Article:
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Across the area's counties, most evaluations began outside of school, foster care, or juvenile detention centers.

Hillsborough County saw the largest spike, from 1,205 cases in fiscal year starting in 2010 to 2,921 in fiscal year ending in 2015. The report shows that 69 percent of Baker Acts in Hillsborough were initiated at school in fiscal year 2015.

The numbers could be reflecting the emphasis on mental health training available to staff within Hillsborough County schools thanks to several federal grants the district received in recent years, said Dr. Myrna Hogue, supervisor of school social work services. With nearly 215,000 students, Hillsborough's school district is also among the largest in the country.

Students can present symptoms of needing help in several ways, Hogue said, from coming forward to a teacher or making a remark that raises red flags in a homework assignment.

Parents also alert the school their child might be at risk. A suicide hotline recently called the district that a student made suicidal comments in an online chat room. The IT department tracked down what school computer was used and the student received help, Hogue said.

"We're doing a lot of prevention and awareness," she said. "Just because the number is big doesn't mean that we're doing something wrong in Hillsborough County. If anything, it means we're trying to do something right."

The Pinellas School District has also received funding for mental health training. In 2015, nearly 11 percent of Baker Act cases in Pinellas were initiated at a school. Donna Sicilian, executive director of student services, called the Baker Act numbers "concerning."

"How are we as a community kind of supporting them and providing early intervention so that it doesn't get to the point where people feel so desperate that they make these kinds of choices?" she said.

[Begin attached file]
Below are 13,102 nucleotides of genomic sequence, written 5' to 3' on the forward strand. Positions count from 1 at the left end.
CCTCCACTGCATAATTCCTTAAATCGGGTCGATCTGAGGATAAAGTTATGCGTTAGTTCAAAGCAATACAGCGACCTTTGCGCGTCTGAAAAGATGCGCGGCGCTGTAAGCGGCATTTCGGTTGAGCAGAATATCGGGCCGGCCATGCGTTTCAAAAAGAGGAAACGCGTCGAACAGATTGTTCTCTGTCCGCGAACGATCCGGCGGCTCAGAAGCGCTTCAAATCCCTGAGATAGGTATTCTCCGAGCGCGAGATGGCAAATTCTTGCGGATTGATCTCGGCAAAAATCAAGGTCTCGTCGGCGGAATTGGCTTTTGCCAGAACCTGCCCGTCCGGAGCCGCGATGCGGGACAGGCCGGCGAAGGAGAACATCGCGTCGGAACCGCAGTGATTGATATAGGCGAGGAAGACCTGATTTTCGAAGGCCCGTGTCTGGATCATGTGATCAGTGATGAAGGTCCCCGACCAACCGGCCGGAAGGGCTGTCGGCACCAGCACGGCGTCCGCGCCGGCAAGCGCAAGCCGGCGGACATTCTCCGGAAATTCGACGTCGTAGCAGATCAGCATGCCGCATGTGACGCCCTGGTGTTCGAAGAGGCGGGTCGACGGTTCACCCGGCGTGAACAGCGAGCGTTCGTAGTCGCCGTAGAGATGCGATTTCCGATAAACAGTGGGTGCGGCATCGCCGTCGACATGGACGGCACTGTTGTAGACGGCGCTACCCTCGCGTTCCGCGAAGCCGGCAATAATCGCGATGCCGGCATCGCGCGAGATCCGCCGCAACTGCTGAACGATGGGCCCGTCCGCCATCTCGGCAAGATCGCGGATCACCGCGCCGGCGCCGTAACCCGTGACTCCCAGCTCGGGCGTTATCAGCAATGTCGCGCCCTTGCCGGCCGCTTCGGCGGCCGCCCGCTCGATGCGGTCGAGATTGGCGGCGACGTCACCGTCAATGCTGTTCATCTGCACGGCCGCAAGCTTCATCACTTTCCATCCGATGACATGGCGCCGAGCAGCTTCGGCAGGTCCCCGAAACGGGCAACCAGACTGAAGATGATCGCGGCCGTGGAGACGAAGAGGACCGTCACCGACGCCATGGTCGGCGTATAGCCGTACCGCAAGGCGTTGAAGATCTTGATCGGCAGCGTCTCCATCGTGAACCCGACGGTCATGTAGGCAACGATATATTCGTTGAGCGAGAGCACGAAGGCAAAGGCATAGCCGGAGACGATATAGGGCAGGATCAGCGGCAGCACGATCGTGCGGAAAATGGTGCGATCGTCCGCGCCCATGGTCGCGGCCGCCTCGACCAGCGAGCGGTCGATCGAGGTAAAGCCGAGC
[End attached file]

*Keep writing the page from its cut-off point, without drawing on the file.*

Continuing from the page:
At Gracepoint, one of two Baker Act facilities designated for children in Hillsborough, the center is expanding its crisis unit for minors from 14 beds to 28, said director of children's services Derek McCarron.

Cyberbullying could also be contributing to the increase, he said.

"When we were younger, if you were getting bullied at school, you can always be home and be insulated a little bit," McCarron said, adding that now, in the age of social media, "there's no boundaries."

Pinellas Sheriff Bob Gualteri said the surge could be due to a greater understanding among law enforcement about recognizing mental health symptoms. Crisis intervention training is offered to officers in Tampa Bay each year. The numbers could also be correlating with the decrease in juvenile arrests in Florida, he added.

"There has been a big push for law enforcement to do a better job of identifying behaviors being mental health related and diverting everybody, including kids, out of the justice system and into other places that are appropriate," Gualtieri said.

At PEMHS, a behavioral health nonprofit designated to evaluate children, CEO Jerry Wennlund said admission rates of children who meet Baker Act criteria have steadily increased in the past few years, but declined so far this year.

That decrease may be reflecting the center's priority in offering long-term services to juveniles, he said.

"How can we stabilize them in their living environment, where they are, rather than being Baker Acted?" Wennlund said.

Contact Laura C. Morel at Follow @lauracmorel.